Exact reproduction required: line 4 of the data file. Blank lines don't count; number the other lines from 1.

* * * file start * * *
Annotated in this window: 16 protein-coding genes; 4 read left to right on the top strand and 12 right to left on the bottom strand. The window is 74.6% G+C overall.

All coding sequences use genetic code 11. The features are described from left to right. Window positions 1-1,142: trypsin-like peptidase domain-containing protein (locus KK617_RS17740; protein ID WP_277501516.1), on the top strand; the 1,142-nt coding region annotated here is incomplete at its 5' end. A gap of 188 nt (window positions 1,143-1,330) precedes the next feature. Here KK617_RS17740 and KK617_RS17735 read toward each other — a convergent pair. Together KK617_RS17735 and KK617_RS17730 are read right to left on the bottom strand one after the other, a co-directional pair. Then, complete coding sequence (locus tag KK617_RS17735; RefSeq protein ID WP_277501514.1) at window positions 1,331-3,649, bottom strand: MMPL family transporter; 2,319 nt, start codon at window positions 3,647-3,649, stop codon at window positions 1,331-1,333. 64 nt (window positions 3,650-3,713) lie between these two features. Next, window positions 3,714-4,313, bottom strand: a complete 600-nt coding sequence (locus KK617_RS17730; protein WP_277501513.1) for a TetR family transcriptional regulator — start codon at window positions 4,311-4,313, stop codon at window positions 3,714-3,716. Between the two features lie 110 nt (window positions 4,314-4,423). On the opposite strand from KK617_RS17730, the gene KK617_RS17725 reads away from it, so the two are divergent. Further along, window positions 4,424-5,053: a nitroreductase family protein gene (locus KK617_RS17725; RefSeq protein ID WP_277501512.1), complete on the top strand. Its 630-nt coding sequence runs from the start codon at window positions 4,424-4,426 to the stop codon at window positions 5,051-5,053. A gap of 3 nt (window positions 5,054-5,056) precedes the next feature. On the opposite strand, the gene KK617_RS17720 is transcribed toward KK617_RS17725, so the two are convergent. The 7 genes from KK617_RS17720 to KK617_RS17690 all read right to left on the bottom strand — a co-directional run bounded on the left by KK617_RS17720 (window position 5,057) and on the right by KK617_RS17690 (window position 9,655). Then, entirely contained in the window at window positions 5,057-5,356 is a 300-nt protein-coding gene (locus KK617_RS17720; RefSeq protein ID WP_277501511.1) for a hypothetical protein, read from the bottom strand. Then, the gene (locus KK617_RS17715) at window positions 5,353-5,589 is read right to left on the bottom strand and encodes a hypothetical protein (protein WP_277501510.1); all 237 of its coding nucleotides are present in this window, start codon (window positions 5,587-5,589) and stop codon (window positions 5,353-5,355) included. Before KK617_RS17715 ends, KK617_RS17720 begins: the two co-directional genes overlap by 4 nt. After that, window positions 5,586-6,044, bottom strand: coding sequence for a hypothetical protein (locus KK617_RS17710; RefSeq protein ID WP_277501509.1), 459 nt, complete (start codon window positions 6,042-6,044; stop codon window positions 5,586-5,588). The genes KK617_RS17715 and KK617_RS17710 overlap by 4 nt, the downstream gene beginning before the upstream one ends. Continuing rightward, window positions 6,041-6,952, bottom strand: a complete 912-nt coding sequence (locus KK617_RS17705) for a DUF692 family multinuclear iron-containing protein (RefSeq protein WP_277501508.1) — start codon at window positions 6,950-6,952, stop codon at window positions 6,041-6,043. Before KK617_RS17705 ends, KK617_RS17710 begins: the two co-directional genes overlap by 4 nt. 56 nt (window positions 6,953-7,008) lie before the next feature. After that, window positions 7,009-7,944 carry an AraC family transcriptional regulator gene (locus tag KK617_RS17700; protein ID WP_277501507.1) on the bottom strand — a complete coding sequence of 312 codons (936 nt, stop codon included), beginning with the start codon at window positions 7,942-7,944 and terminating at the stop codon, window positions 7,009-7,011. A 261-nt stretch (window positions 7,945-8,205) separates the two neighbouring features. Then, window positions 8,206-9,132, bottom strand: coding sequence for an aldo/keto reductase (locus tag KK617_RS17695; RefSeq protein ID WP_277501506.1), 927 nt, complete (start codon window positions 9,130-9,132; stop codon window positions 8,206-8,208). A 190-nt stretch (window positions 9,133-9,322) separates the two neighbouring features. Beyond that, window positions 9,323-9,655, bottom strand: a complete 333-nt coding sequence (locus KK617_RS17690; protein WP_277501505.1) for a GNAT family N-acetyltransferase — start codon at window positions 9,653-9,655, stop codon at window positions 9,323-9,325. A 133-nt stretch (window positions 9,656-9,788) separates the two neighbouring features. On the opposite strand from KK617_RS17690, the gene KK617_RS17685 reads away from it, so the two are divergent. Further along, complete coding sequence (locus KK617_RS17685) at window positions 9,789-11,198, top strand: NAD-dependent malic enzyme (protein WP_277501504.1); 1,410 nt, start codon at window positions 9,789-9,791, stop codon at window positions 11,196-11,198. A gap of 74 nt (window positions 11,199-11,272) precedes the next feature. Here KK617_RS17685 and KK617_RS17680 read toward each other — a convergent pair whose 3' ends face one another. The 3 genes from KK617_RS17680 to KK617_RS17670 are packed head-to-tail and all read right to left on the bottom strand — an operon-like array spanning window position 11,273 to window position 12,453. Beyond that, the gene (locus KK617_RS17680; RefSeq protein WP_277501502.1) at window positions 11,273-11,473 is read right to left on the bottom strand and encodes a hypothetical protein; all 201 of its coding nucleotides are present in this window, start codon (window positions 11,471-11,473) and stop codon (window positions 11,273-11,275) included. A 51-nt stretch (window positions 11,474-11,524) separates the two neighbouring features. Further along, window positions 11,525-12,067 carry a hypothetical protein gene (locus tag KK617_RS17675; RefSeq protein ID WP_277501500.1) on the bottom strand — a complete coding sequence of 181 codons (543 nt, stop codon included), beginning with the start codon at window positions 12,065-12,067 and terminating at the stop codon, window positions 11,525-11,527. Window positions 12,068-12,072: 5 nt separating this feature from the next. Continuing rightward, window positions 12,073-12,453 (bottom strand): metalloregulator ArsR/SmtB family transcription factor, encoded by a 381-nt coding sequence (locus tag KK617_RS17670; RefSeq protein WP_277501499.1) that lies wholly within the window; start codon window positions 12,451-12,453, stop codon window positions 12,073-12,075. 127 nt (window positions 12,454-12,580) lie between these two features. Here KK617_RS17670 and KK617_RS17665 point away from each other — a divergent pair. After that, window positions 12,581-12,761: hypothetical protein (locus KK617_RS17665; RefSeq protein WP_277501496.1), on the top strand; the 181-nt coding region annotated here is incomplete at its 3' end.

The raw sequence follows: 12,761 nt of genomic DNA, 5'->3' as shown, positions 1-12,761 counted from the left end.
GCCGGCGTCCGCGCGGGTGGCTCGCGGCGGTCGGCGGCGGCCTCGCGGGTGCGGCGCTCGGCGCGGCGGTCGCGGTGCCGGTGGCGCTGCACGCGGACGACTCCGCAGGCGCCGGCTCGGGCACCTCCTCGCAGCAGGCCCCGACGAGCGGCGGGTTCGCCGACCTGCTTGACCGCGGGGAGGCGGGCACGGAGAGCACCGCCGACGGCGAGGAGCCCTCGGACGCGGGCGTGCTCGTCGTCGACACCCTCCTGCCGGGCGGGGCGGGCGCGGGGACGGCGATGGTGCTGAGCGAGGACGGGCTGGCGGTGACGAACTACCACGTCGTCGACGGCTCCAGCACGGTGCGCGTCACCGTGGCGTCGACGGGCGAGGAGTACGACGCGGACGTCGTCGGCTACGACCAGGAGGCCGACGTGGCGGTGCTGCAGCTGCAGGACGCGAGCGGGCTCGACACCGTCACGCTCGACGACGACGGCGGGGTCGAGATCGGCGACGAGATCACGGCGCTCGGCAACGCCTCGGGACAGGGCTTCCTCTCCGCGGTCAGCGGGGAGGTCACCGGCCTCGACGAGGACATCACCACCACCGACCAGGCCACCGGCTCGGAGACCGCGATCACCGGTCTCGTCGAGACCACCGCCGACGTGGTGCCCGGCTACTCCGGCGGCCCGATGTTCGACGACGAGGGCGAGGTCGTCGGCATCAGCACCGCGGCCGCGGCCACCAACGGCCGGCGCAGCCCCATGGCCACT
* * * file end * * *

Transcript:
GCCGGCGTCCGCGCGGGTGGCTCGCGGCGGTCGGCGGCGGCCTCGCGGGTGCGGCGCTCGGCGCGGCGGTCGCGGTGCCGGTGGCGCTGCACGCGGACGACTCCGCAGGCGCCGGCTCGGGCACCTCCTCGCAGCAGGCCCCGACGAGCGGCGGGTTCGCCGACCTGCTTGACCGCGGGGAGGCGGGCACGGAGAGCACCGCCGACGGCGAGGAGCCCTCGGACGCGGGCGTGCTCGTCGTCGACACCCTCCTGCCGGGCGGGGCGGGCGCGGGGACGGCGATGGTGCTGAGCGAGGACGGGCTGGCGGTGACGAACTACCACGTCGTCGACGGCTCCAGCACGGTGCGCGTCACCGTGGCGTCGACGGGCGAGGAGTACGACGCGGACGTCGTCGGCTACGACCAGGAGGCCGACGTGGCGGTGCTGCAGCTGCAGGACGCGAGCGGGCTCGACACCGTCACGCTCGACGACGACGGCGGGGTCGAGATCGGCGACGAGATCACGGCGCTCGGCAACGCCTCGGGACAGGGCTTCCTCTCCGCGGTCAGCGGGGAGGTCACCGGCCTCGACGAGGACATCACCACCACCGACCAGGCCACCGGCTCGGAGACCGCGATCACCGGTCTCGTCGAGACCACCGCCGACGTGGTGCCCGGCTACTCCGGCGGCCCGATGTTCGACGACGAGGGCGAGGTCGTCGGCATCAGCACCGCGGCCGCGGCCACCAACGGCCGGCGCAGCCCCATGGCCACT